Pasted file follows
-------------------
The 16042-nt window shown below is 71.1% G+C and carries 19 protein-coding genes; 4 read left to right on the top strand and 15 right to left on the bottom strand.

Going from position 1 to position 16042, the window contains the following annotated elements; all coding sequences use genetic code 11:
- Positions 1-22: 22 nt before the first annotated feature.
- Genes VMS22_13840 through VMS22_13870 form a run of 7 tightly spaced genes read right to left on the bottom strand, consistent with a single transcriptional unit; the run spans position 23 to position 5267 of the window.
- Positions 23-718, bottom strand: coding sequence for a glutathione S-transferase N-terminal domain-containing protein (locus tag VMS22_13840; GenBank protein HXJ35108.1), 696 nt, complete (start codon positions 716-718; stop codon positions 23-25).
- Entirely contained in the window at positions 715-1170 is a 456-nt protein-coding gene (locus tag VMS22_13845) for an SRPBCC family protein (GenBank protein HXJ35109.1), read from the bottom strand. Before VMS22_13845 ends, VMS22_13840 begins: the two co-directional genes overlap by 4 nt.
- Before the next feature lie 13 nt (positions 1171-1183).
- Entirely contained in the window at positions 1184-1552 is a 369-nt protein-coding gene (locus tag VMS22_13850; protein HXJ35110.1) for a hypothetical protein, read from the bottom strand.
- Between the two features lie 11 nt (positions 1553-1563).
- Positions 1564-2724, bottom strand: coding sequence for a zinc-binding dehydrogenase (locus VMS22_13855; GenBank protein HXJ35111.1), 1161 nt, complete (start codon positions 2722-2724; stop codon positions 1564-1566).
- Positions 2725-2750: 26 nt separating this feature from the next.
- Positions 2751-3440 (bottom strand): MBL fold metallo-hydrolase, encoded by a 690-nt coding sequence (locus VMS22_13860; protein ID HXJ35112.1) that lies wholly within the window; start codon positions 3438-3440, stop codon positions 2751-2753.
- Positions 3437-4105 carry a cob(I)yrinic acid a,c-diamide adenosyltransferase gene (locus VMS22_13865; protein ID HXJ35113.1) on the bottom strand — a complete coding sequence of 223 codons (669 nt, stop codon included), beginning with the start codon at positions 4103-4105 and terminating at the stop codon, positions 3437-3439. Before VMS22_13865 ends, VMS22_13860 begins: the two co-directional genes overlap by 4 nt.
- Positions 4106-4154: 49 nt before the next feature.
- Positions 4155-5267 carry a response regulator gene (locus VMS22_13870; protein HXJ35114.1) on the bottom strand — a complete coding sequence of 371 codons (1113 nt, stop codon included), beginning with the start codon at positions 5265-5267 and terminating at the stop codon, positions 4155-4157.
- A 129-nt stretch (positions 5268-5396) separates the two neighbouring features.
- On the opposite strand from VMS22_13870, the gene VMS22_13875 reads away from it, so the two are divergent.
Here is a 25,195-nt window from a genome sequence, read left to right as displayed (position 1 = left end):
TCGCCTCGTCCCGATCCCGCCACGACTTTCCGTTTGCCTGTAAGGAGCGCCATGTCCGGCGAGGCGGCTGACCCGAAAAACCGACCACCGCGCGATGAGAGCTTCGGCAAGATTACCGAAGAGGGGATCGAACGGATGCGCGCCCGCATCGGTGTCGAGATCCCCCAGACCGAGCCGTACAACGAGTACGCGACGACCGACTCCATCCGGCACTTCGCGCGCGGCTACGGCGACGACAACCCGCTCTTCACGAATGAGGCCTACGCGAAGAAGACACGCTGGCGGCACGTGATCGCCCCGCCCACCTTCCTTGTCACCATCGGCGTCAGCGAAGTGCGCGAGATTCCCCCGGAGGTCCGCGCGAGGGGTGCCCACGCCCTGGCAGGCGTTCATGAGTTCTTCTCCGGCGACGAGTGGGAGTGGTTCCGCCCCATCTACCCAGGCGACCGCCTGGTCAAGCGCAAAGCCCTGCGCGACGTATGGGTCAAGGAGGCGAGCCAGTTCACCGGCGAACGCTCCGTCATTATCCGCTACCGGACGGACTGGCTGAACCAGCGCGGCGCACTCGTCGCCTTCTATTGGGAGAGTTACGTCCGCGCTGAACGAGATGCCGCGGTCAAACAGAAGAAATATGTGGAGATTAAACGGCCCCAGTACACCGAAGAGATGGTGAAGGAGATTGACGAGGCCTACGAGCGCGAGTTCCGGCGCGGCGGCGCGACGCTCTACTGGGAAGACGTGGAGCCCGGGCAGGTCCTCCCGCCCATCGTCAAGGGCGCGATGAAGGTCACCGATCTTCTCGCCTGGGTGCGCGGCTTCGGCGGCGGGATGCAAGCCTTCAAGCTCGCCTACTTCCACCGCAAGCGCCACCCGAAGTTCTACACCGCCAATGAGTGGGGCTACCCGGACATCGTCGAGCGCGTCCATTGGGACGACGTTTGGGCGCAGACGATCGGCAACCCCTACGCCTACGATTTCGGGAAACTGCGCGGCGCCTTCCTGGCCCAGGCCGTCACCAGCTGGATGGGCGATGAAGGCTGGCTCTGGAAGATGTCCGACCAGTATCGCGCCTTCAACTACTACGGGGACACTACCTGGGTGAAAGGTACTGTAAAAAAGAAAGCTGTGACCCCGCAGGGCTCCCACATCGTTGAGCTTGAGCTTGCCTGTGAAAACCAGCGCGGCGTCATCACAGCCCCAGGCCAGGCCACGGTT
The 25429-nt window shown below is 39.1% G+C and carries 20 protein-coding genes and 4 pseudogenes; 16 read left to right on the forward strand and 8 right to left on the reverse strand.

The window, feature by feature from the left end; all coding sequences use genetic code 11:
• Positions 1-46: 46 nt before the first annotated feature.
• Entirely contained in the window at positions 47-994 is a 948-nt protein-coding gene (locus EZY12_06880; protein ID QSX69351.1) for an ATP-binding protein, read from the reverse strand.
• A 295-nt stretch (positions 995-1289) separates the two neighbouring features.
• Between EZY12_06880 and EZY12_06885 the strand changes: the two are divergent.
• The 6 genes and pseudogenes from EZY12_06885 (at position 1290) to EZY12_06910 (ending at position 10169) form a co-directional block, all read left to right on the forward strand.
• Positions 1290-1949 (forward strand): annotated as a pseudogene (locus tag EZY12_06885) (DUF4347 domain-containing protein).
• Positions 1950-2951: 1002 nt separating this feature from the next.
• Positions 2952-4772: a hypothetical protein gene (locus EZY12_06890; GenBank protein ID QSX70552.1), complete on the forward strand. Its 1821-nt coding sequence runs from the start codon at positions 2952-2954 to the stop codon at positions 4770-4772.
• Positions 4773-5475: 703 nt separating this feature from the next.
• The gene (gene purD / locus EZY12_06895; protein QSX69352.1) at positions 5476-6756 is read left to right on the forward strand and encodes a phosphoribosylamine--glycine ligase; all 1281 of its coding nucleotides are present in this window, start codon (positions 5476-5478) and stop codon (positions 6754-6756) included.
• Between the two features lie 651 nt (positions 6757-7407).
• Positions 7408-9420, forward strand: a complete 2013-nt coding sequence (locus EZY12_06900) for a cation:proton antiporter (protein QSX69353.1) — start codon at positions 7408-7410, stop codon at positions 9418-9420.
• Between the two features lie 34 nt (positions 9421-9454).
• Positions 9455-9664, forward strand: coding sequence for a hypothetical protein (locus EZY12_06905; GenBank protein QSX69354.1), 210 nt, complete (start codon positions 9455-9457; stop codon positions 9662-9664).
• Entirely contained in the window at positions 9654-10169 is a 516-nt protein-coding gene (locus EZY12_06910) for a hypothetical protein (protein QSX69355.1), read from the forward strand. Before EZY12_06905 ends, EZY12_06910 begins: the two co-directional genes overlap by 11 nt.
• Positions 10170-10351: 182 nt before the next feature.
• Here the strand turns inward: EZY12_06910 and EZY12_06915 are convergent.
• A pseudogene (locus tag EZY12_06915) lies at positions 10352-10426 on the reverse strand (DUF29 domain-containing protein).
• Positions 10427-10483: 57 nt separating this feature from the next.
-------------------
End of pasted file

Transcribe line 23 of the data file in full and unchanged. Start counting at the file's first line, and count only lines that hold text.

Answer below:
• Entirely contained in the window at positions 47-994 is a 948-nt protein-coding gene (locus EZY12_06880; protein ID QSX69351.1) for an ATP-binding protein, read from the reverse strand.